In response to my suspicion that widespread law review changes could impact promotion and tenure (P&T) processes, Haskell writes: "I am not sure why the expectations for P&T would have to change if law reviews instituted blind review. It seems that all blind review would do is make the selection process more fair."
Maybe he is right, but here's my thinking: I believe expectations for P&T would change because I believe that widespread blind review would increase the (already long) turnaround time for getting pieces accepted for publication. If I am right (an open question) that it would increase the review time, it would make it harder for some faculty to get their pieces accepted, which is often required for it to "count" in the review process. Perhaps this would be a good thing, but I would see it as a potentially significant change.
This could also impact higher ranked schools even more. That is, Haskell has noted, people visiting at higher-ranked schools often find that visiting submission to be their most successful submission. (I’ve never had a top-20 or even top-40 school with my name for a submission, so I can’t say for certain.) It is my sense that higher-ranked schools get a bump with law reviews, and that's not always (ever?) fair, but if that bias went away, it could make it even harder to get through the P&T process at those schools without some modifying my understanding of some assessment measures. This is where I agree with Steve Bradford that if schools are using law review rankings as a proxy for quality, they are shirking their duties, but I still think many schools (or at least some people in schools) do. Again, a change may lead to a good shift over all, but it would still be a shift.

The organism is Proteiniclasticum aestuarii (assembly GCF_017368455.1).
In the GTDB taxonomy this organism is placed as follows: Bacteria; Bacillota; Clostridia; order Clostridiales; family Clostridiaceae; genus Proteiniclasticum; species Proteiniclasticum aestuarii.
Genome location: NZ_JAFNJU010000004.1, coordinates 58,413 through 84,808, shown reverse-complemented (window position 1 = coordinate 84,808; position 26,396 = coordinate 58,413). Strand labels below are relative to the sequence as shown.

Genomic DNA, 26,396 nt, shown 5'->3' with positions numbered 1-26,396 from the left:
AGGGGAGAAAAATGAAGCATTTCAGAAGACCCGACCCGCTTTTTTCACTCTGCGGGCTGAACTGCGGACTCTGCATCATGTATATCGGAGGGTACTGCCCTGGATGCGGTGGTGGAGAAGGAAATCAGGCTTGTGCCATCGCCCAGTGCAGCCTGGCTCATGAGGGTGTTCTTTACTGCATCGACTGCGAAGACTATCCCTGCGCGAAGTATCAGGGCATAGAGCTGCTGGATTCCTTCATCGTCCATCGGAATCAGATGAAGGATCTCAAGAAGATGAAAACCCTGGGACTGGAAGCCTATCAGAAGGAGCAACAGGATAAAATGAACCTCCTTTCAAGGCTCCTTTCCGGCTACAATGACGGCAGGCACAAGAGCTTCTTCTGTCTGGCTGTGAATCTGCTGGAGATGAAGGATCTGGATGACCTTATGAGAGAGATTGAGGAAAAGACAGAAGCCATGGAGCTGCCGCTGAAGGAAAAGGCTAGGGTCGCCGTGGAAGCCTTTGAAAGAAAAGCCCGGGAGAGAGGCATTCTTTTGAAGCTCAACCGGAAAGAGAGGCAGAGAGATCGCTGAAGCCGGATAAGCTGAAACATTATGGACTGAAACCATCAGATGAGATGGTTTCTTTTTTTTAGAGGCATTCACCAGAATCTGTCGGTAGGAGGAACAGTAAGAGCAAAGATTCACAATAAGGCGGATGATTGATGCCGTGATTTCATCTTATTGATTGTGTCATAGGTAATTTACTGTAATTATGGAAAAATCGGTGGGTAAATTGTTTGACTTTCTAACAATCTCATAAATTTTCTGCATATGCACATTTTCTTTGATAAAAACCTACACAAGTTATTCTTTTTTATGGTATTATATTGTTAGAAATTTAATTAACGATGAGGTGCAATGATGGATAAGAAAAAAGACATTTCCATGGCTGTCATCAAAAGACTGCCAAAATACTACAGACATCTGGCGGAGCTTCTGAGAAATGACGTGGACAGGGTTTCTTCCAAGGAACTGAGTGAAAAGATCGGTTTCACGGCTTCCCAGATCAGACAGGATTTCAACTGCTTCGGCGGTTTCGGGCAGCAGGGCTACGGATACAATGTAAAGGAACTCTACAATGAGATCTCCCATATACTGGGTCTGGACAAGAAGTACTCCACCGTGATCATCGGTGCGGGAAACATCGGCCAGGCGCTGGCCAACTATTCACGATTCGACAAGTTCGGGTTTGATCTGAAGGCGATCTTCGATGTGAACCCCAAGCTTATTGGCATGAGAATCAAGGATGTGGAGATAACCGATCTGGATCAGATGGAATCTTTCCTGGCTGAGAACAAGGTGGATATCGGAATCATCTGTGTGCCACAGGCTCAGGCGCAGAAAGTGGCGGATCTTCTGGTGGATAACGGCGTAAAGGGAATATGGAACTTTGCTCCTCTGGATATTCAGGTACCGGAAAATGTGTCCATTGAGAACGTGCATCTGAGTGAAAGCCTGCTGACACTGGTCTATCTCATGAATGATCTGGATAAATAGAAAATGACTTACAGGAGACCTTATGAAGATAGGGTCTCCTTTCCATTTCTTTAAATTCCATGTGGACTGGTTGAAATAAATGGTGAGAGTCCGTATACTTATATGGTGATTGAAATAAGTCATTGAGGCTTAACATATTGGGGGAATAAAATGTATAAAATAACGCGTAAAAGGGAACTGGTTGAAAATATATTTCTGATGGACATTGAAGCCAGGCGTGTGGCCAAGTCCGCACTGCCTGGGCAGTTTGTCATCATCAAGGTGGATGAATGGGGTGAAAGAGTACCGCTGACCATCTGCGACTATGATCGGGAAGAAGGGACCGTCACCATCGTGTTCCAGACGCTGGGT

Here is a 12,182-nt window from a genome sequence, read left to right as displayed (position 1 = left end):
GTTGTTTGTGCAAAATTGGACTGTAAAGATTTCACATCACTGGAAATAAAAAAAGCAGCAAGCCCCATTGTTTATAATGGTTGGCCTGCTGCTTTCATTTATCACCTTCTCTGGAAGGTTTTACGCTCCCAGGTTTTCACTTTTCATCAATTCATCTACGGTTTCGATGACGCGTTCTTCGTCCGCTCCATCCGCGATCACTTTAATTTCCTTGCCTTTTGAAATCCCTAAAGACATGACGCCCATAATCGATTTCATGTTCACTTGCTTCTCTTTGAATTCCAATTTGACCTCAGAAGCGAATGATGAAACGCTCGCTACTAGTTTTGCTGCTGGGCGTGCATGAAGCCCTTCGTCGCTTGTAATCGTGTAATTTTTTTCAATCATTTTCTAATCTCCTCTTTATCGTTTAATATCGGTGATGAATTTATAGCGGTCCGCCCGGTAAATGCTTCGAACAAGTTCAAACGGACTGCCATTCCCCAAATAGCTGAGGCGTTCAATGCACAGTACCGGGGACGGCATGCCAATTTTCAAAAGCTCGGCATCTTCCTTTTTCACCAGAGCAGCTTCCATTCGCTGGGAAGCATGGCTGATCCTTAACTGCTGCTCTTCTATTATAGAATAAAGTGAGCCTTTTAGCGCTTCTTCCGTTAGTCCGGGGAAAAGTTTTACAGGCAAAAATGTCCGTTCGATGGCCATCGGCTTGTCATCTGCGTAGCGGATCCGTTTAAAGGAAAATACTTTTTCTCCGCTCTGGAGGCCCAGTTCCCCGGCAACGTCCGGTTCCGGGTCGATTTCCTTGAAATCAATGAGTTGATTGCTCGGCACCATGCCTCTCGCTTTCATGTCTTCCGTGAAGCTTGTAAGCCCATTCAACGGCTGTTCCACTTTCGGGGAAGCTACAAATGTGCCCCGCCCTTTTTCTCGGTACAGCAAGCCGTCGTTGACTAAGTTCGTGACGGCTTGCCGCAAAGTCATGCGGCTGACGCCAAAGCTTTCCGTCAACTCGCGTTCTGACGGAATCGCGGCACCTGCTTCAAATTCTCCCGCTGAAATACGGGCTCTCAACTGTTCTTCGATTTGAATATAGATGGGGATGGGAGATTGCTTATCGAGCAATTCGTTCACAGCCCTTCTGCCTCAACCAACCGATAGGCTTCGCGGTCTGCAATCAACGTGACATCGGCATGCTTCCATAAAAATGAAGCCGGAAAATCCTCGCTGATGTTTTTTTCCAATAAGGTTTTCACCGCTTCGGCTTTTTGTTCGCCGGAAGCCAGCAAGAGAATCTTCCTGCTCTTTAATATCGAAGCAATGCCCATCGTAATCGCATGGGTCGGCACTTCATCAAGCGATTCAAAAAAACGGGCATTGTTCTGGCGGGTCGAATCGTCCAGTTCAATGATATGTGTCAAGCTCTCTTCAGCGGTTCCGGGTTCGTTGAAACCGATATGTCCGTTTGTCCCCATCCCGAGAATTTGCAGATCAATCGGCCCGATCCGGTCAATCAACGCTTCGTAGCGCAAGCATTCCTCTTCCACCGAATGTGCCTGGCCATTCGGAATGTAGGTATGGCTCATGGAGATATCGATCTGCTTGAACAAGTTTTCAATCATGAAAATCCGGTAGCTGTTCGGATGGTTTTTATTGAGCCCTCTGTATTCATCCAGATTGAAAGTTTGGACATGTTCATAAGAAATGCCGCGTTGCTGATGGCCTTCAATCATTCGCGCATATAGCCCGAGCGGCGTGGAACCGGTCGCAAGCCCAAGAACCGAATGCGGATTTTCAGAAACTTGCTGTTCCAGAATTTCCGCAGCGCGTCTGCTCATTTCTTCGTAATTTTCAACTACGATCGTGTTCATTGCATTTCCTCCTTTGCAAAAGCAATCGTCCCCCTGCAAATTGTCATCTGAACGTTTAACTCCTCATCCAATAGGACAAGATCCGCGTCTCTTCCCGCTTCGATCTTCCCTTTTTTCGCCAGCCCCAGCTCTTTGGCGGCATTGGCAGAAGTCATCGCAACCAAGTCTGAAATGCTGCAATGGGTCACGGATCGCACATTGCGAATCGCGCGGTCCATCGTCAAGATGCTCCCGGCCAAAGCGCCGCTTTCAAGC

I concede it’s possible that blind review could increase the quality of journals, but I think that would also need peer review to go along with it, which could, again, extend the reviewing timeframe. For the current system, I think one of the reasons we don’t have blind review is that the system is full of proxies. These proxies have perhaps been deemed desirable given that we have already ceded publication decisions to 2Ls and 3Ls, and open review gives those students more information. I do think it may be more desirable and more fair to use blind review, though I think there’s also more likely we’d be swapping one problem for another if we don't add more seasoned reviewers to the mix. In one of my earlier posts (linked in my recent one) other disciplines indicate peer review alone won't fix the problem, and I don't think just blind review will either.